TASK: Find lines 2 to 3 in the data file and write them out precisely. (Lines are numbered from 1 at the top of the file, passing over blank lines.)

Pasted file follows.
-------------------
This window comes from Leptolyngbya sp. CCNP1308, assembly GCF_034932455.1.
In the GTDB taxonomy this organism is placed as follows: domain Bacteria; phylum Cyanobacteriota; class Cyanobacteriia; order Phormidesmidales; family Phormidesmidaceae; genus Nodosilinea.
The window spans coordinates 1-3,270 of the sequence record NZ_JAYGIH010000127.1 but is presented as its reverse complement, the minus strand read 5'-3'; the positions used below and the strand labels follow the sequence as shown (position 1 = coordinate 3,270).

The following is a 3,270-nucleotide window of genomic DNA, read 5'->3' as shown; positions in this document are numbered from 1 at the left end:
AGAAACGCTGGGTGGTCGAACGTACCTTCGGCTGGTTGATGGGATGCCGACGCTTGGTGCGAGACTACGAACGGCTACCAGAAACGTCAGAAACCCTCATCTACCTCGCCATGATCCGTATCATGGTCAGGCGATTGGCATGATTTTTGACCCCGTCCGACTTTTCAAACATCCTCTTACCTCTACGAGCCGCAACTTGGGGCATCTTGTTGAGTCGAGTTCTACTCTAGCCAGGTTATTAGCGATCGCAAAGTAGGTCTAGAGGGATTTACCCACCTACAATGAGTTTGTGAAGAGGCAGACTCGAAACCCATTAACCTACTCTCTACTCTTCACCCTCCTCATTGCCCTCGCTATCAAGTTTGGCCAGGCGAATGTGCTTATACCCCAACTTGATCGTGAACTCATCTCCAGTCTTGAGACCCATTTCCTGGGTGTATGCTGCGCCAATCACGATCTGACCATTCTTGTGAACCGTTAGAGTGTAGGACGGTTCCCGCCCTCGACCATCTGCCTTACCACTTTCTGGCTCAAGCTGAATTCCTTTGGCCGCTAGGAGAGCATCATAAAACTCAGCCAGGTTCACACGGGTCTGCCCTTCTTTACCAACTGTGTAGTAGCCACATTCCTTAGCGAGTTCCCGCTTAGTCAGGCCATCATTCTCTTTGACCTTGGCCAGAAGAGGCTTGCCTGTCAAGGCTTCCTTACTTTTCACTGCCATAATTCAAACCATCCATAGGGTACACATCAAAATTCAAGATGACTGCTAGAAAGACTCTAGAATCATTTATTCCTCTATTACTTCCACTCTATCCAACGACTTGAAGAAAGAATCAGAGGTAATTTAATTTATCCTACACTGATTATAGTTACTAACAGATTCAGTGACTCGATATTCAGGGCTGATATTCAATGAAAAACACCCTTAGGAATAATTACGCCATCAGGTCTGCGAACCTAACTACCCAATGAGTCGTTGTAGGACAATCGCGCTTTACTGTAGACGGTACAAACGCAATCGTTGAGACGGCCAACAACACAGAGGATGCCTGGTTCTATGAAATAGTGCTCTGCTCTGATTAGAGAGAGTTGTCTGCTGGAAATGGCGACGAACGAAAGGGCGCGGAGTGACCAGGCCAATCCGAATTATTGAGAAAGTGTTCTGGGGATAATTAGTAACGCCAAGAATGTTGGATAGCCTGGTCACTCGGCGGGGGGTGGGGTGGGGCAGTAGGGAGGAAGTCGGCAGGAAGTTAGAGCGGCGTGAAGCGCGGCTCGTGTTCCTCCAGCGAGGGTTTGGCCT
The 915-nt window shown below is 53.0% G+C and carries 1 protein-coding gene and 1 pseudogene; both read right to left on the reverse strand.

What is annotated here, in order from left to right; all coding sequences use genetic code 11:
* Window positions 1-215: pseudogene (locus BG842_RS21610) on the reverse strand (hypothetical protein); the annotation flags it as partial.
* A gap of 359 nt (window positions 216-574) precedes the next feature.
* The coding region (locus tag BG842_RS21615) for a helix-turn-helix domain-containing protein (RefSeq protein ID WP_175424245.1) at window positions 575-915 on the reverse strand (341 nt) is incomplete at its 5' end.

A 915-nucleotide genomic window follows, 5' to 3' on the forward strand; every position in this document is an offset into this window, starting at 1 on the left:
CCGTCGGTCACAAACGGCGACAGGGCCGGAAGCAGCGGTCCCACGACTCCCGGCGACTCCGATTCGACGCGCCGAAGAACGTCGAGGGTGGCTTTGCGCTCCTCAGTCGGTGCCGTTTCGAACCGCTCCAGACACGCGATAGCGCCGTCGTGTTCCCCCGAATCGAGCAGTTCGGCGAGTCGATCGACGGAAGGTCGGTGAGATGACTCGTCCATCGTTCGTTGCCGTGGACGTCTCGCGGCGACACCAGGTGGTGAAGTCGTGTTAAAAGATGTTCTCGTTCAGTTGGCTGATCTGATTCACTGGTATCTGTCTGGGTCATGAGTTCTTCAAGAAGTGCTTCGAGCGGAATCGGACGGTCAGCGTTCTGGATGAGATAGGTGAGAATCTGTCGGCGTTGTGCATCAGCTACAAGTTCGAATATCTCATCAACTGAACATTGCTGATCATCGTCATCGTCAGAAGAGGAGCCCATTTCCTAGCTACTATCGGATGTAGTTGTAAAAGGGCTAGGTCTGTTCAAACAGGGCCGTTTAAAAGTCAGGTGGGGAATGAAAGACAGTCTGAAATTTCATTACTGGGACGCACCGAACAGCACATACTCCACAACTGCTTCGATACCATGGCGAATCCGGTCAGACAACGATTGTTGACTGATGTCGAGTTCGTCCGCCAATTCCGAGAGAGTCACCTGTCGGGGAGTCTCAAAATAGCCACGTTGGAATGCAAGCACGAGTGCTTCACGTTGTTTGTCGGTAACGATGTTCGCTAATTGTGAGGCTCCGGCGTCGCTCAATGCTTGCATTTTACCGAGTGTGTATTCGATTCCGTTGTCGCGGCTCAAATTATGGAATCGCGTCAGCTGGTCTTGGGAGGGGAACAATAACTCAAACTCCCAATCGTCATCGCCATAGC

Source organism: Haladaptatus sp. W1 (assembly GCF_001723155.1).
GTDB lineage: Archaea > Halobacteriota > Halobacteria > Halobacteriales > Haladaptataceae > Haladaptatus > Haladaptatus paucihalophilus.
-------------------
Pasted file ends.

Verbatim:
In the GTDB taxonomy this organism is placed as follows: domain Bacteria; phylum Cyanobacteriota; class Cyanobacteriia; order Phormidesmidales; family Phormidesmidaceae; genus Nodosilinea.
The window spans coordinates 1-3,270 of the sequence record NZ_JAYGIH010000127.1 but is presented as its reverse complement, the minus strand read 5'-3'; the positions used below and the strand labels follow the sequence as shown (position 1 = coordinate 3,270).